Perlis Gave Monthly Aid To Dead People & More Shocking Findings From 2016 AG Report

"25 ministries achieved excellence compared to 16 in 2015."

Cover image via Kamles Kumar/Malay Mail Online

The Auditor-General's Report 2016 Series 1 was tabled in the parliament yesterday, 31 July.

It outlined 353 recommendations to help the federal government, federal statutory bodies, and state governments realign their priorities and rectify their mistakes.

According to a report by Bernama, two of the recommendations were related to the Federal Government Financial Statement 2016, 90 were for the federal government ministry and department activities, and 244 pertained to financial management of state government departments, agencies, and companies.

"As usual, the department heads concerned have been informed beforehand, for the purpose of confirmation," Auditor-General Tan Sri Dr Madinah Mohamad told Bernama.

A total of 25 ministries, 18 federal departments, 38 federal statutory bodies, 138 state ministries/departments, 41 state statutory bodies, 41 local authorities, and six Islamic Religious Councils were audited

63 performance audits were ran on government projects/activities/programmes and 21 management audits were conducted on government companies at federal and state levels.

187 out of the 307 ministries, federal departments and statutory bodies, state ministries/departments, state statutory bodies, local authorities, and Islamic Religious Councils received the 'excellence' (5-star) rating.

"25 ministries achieved excellence compared to 16 in 2015," added Auditor-General Dr Madinah.

Here are nine highlights from the report:

1. The federal government incurred a deficit of RM38.4 billion in 2016

The ratio of the Gross Domestic Product (GDP) was at 3.12%.

The deficit was financed by internal and external loans amounting to RM99.85 billion to repay existing debts, finance the Housing Loan Trust Fund and development expenditure. Federal ministries and departments spent a total of RM41.99 billion from the allocated amount of RM43 billion.

According to the Series 1 of the 2016 Auditor General's Report, the final provision for operating expenditure in 2016 was RM212.3 billion. RM210.17 billion was spent from that amount.

Overall, the report stated that the performance of the federal departments showed an improvement compared to the previous couple of years, with 16 rated as 'excellent' and the remaining two as 'good' in 2016, reported Bernama.

2. A 2,132-day delay in the Rawang bypass construction led to the cost bloating 208.7% to RM628.14 million

The 23km road project which started in July 2005, was initially supposed to be completed by January 2008 at the cost of RM203.47 million, stated a report by Malaysiakini.

Soon after, the Extensions of Time (EOT) for 2,132 (five years, 10 months) was approved for the project, which led the contractor to claim losses and expenses amounting to RM7.88 million.

Two contracts were signed in March 2009 and December 2011.

In the first one, changes to the price of construction material were made. The contract cost was retained.

The second contract saw the addition of several other works including a 3.3km alternative road through Taman Warisan, a 2.64 elevated structure, and the upgrading work of 1.57km to an existing federal road. In total, the additional works cost RM390 million.

These additions were supposed to be completed 40 months from when the contract was signed in December 2011.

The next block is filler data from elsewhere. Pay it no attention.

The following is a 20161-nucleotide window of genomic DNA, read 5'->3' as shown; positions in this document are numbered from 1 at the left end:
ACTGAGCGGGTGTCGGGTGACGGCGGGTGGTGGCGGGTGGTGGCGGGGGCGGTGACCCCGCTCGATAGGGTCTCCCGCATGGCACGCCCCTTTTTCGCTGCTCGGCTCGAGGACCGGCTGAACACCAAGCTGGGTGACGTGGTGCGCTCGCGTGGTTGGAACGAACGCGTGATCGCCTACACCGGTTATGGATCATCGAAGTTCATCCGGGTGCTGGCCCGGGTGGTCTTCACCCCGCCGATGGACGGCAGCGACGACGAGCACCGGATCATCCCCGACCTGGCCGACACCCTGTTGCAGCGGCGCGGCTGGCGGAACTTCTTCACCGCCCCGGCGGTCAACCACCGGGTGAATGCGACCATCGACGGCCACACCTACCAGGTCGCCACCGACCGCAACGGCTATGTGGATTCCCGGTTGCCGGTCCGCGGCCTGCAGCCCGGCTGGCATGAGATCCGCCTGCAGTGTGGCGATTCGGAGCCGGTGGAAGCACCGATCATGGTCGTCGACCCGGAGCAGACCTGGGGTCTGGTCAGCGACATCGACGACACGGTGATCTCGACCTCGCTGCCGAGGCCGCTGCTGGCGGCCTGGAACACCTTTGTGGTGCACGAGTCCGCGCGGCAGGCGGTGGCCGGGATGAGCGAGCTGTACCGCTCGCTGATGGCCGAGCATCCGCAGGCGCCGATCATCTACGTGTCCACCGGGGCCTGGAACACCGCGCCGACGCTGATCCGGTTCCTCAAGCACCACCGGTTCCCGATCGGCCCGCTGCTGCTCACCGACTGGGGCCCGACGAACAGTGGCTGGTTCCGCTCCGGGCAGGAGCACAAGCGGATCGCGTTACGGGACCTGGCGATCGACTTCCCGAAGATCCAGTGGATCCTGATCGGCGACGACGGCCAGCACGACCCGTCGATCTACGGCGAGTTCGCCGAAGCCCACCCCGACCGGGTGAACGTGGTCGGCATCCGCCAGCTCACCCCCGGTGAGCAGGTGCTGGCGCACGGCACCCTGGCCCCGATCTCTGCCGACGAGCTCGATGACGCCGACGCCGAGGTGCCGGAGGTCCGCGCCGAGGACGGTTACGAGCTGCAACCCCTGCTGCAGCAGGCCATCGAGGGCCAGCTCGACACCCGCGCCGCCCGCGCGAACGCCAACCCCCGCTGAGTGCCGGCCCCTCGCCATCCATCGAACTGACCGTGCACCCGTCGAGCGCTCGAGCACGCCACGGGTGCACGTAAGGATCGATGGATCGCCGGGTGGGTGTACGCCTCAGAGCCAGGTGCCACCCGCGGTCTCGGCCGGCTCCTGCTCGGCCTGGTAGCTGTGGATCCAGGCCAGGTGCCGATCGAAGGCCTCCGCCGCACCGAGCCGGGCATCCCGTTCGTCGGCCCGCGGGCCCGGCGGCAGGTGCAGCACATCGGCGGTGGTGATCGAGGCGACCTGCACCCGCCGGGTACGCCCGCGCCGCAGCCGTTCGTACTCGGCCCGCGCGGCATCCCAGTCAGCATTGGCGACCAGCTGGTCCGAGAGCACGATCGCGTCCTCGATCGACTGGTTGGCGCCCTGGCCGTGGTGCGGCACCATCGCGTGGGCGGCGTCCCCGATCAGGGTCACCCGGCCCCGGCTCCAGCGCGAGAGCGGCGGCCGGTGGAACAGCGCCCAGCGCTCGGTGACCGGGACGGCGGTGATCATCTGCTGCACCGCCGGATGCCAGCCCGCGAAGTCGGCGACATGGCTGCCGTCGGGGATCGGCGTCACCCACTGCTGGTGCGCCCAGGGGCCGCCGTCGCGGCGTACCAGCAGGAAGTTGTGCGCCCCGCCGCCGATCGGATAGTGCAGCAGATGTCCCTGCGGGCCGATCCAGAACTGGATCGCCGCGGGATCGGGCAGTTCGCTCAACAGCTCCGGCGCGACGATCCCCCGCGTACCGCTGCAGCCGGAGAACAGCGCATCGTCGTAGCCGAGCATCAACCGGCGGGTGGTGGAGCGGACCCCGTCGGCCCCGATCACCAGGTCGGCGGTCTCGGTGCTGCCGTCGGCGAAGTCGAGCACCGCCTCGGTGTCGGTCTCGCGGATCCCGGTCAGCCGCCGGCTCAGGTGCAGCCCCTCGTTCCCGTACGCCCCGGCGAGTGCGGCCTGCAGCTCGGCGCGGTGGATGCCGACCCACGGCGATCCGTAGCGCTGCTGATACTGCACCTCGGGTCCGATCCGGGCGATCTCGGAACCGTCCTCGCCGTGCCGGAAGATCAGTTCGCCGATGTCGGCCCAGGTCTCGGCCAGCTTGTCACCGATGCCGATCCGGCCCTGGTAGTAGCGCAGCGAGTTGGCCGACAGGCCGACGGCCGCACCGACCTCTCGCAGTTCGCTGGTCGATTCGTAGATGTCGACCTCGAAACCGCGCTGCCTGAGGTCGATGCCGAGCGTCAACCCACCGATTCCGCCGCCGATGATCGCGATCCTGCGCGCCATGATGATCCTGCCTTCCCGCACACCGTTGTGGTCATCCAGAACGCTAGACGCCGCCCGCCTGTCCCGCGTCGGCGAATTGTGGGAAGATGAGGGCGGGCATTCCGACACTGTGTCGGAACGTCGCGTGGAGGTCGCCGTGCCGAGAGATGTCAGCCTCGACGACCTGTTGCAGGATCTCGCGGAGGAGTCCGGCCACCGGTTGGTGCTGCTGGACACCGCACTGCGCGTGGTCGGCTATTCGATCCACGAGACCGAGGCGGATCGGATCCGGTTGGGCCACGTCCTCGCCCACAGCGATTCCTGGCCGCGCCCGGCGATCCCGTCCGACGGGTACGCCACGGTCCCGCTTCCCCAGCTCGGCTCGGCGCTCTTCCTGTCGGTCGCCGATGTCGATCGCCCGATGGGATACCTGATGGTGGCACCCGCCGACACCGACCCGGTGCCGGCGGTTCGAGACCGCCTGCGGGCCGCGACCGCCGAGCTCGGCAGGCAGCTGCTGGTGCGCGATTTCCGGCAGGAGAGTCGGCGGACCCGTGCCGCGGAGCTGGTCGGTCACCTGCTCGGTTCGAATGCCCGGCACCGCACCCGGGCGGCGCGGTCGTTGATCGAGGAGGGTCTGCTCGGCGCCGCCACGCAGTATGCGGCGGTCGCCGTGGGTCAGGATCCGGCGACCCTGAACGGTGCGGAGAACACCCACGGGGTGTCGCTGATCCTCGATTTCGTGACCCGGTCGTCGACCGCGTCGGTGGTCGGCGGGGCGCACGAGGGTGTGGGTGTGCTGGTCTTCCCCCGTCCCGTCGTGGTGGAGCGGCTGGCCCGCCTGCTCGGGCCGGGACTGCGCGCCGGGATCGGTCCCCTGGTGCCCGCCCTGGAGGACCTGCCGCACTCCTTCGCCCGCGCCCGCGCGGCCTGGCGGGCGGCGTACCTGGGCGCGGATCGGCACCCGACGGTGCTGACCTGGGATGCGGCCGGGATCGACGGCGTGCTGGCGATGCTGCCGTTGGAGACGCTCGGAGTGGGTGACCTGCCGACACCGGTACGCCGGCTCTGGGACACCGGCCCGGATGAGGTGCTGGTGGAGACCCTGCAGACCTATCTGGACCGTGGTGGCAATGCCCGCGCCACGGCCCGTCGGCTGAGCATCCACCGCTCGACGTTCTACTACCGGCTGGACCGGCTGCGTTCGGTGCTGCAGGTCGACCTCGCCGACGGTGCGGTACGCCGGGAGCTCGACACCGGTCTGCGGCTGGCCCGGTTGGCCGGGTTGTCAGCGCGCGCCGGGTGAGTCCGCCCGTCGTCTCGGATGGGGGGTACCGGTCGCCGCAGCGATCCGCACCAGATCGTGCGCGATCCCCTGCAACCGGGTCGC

Based on the latest EOT, the project should have been completed by 16 March 2017, however, only 97.15% was completed by 15 February.

More factors that resulted in the increase of cost:

- The design changes in the overlapping routes between elevated structures with the Assam Jawa Taman Rimba Highway (LATAR) led to an additional cost of RM34.2 million.

- The delay in settling the compensation for land acquisition with a valid justification resulted in the payment of penalty which cost RM5.52 million.

Rawang Bypass is part of the 9th Malaysia Plan which links the road network between Kuala Lumpur and Rawang.

3. The mistakes by the consultants involved in the construction of Phase Two of the obstetrics complex at Tengku Ampuan Rahimah Hospital (HTAR), Klang, cost the government an extra RM17.2 million

Malay Mail Online (MMO) reported the Auditor-General as saying that the contractor, Pembinaan Sujaman Sdn. Bhd., was forced to apply for 36 variation orders and five measurement work which led to an additional cost of RM16.23 million and RM1.01 million, respectively.

The AG report mentioned that the Public Works Department (PWD) also failed to supervise this construction project and take actions against the consultants.

The mistakes by the consultants and PWD led to a 333-day delay and additional consultancy services which cost the government RM1 million.

The second phase was meant to upgrade the obstetrics and neo-natal services, reduce patient congestion, and enhance existing infrastructure.

The approved cost of the project was RM180 million, including the cost of medical equipment at RM30 million.

4. Rumah Iskandar Malaysia (RIM)'s failure to achieve its targets led to a loss of rental income at RM3.52 million

It was reported that the Prisma Harta Sdn Bhd (PHSB) was in charge of assisting its parent company, Iskandar Region Development Authority (IRDA) with the operation and maintenance of the the rental-based housing scheme, Rumah Iskandar Malaysia (RIM) Project in Bandar Nusajaya, Johor.

Specifically, PHSB was supposed to manage the rental of 1,500 RIM houses, ensuring that it is at an affordable rate to people from low and middle income groups. They were also supposed to manage the rental for 13 commercial units.

PHSB did manage the rental of the RIM and commercial units well, but it did not meet its intended targets.

"For these three years, the rental of housing units recorded between 70.5% and 80.5% only, whereas the rental of commercial units was between 61.5% and 84.6%. The rental income for housing units in year 2013 was at the lowest of 72.8%," reported MMO.

"Based on the PHSB Rental Debtors Aging Report as of 31 December 2015, the arrears of housing and commercial rental for three months and above were high which was RM762,580 (64.1%) compared to the total arrears in rental debtors amounting to RM1.19 million," explained the report.

PHSB has been asked to review the rental rates for the commercial units which is currently at RM3.08 and RM8.08 per square feet, as the average rental rate from the Valuation and Property Services Department Johor Bahru earlier this year states that the rate for the three areas near RIM (Taman Nusa Sentral, Taman Nusa Idaman, and Taman Nusantara) was only RM2.27 per square feet.